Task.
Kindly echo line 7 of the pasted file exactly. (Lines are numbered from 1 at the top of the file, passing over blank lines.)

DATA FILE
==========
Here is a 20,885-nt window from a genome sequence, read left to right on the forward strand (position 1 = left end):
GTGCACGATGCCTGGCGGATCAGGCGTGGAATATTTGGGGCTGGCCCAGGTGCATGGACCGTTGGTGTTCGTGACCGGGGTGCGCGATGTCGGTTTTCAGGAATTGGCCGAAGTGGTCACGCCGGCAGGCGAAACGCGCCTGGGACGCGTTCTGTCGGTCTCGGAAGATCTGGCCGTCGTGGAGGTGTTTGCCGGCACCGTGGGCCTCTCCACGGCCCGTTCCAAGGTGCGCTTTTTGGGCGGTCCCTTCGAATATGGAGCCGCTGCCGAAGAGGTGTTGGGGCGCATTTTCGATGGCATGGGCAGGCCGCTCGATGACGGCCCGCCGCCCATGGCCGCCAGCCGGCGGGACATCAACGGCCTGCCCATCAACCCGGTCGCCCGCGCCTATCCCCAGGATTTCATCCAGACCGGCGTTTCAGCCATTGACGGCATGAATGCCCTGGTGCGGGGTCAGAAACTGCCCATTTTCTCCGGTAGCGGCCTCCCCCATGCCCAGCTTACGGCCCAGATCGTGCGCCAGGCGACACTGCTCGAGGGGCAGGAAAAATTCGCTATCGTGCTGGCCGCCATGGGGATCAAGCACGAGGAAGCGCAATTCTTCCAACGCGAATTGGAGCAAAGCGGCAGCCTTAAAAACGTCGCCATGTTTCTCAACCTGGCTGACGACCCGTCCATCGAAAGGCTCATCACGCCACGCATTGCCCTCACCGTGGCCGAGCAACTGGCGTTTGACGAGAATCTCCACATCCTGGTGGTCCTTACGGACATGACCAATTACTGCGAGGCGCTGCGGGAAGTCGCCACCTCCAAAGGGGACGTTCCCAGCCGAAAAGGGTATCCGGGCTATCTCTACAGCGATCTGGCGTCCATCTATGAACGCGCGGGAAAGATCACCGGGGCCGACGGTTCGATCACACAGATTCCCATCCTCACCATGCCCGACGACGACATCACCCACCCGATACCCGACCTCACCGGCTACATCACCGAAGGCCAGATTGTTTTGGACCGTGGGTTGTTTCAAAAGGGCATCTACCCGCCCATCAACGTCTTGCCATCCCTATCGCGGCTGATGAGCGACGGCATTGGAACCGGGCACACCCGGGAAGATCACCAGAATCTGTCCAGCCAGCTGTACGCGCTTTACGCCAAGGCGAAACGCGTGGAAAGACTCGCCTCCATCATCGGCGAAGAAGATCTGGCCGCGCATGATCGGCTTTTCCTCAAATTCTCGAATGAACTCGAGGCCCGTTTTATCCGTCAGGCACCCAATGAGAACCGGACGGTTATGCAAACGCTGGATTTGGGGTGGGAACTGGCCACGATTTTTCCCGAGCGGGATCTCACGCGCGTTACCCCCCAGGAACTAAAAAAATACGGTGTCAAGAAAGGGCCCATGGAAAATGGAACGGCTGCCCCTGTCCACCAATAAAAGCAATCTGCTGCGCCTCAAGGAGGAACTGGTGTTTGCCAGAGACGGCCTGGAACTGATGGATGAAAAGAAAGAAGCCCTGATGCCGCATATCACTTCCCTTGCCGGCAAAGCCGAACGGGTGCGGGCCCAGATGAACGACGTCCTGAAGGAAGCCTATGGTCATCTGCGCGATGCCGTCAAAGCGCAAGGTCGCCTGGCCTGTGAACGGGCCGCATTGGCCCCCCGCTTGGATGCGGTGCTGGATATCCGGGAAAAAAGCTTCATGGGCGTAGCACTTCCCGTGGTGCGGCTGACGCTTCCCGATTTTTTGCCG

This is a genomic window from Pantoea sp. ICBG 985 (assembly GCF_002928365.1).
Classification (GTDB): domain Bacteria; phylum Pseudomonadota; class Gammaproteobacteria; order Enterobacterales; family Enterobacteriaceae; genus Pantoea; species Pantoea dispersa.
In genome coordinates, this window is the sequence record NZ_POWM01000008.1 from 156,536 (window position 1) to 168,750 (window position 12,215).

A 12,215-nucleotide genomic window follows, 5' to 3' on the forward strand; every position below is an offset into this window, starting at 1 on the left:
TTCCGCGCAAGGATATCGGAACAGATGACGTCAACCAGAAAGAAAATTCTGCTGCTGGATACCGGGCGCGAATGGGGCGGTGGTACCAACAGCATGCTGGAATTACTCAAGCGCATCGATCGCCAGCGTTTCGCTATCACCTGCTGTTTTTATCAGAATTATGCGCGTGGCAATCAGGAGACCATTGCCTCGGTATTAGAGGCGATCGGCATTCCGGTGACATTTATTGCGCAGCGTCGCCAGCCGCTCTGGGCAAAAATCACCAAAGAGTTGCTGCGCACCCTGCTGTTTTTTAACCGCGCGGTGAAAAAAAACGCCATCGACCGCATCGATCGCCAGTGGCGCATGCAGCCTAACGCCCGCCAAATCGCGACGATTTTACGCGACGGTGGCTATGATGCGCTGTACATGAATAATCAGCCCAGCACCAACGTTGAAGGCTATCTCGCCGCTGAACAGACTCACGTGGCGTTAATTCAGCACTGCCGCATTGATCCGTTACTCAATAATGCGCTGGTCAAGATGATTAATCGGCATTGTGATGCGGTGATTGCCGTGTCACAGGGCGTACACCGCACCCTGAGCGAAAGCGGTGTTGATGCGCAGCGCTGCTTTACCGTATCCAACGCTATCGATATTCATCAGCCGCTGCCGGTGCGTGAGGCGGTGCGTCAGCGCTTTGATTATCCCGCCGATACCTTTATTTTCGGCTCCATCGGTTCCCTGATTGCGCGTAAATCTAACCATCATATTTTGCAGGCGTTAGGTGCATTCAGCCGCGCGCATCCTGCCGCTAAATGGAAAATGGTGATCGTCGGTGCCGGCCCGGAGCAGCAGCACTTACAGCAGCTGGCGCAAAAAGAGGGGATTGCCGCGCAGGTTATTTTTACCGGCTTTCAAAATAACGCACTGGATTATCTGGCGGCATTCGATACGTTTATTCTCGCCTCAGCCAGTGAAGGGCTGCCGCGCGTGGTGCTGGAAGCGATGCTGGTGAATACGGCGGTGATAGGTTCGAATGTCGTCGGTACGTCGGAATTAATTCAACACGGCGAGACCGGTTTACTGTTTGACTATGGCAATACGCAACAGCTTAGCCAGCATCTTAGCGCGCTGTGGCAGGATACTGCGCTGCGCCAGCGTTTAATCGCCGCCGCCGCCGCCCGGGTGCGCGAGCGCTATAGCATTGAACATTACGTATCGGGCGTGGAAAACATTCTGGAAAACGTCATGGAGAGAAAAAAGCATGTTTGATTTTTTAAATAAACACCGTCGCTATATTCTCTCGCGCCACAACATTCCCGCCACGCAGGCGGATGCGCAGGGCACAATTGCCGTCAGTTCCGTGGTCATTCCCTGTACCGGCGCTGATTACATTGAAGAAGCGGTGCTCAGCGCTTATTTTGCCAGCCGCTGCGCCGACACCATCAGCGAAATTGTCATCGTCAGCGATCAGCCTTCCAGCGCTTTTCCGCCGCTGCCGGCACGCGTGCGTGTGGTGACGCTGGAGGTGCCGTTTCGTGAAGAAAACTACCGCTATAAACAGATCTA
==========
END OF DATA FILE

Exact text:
TTCCGCGCAAGGATATCGGAACAGATGACGTCAACCAGAAAGAAAATTCTGCTGCTGGATACCGGGCGCGAATGGGGCGGTGGTACCAACAGCATGCTGGAATTACTCAAGCGCATCGATCGCCAGCGTTTCGCTATCACCTGCTGTTTTTATCAGAATTATGCGCGTGGCAATCAGGAGACCATTGCCTCGGTATTAGAGGCGATCGGCATTCCGGTGACATTTATTGCGCAGCGTCGCCAGCCGCTCTGGGCAAAAATCACCAAAGAGTTGCTGCGCACCCTGCTGTTTTTTAACCGCGCGGTGAAAAAAAACGCCATCGACCGCATCGATCGCCAGTGGCGCATGCAGCCTAACGCCCGCCAAATCGCGACGATTTTACGCGACGGTGGCTATGATGCGCTGTACATGAATAATCAGCCCAGCACCAACGTTGAAGGCTATCTCGCCGCTGAACAGACTCACGTGGCGTTAATTCAGCACTGCCGCATTGATCCGTTACTCAATAATGCGCTGGTCAAGATGATTAATCGGCATTGTGATGCGGTGATTGCCGTGTCACAGGGCGTACACCGCACCCTGAGCGAAAGCGGTGTTGATGCGCAGCGCTGCTTTACCGTATCCAACGCTATCGATATTCATCAGCCGCTGCCGGTGCGTGAGGCGGTGCGTCAGCGCTTTGATTATCCCGCCGATACCTTTATTTTCGGCTCCATCGGTTCCCTGATTGCGCGTAAATCTAACCATCATATTTTGCAGGCGTTAGGTGCATTCAGCCGCGCGCATCCTGCCGCTAAATGGAAAATGGTGATCGTCGGTGCCGGCCCGGAGCAGCAGCACTTACAGCAGCTGGCGCAAAAAGAGGGGATTGCCGCGCAGGTTATTTTTACCGGCTTTCAAAATAACGCACTGGATTATCTGGCGGCATTCGATACGTTTATTCTCGCCTCAGCCAGTGAAGGGCTGCCGCGCGTGGTGCTGGAAGCGATGCTGGTGAATACGGCGGTGATAGGTTCGAATGTCGTCGGTACGTCGGAATTAATTCAACACGGCGAGACCGGTTTACTGTTTGACTATGGCAATACGCAACAGCTTAGCCAGCATCTTAGCGCGCTGTGGCAGGATACTGCGCTGCGCCAGCGTTTAATCGCCGCCGCCGCCGCCCGGGTGCGCGAGCGCTATAGCATTGAACATTACGTATCGGGCGTGGAAAACATTCTGGAAAACGTCATGGAGAGAAAAAAGCATGTTTGATTTTTTAAATAAACACCGTCGCTATATTCTCTCGCGCCACAACATTCCCGCCACGCAGGCGGATGCGCAGGGCACAATTGCCGTCAGTTCCGTGGTCATTCCCTGTACCGGCGCTGATTACATTGAAGAAGCGGTGCTCAGCGCTTATTTTGCCAGCCGCTGCGCCGACACCATCAGCGAAATTGTCATCGTCAGCGATCAGCCTTCCAGCGCTTTTCCGCCGCTGCCGGCACGCGTGCGTGTGGTGACGCTGGAGGTGCCGTTTCGTGAAGAAAACTACCGCTATAAACAGATCTA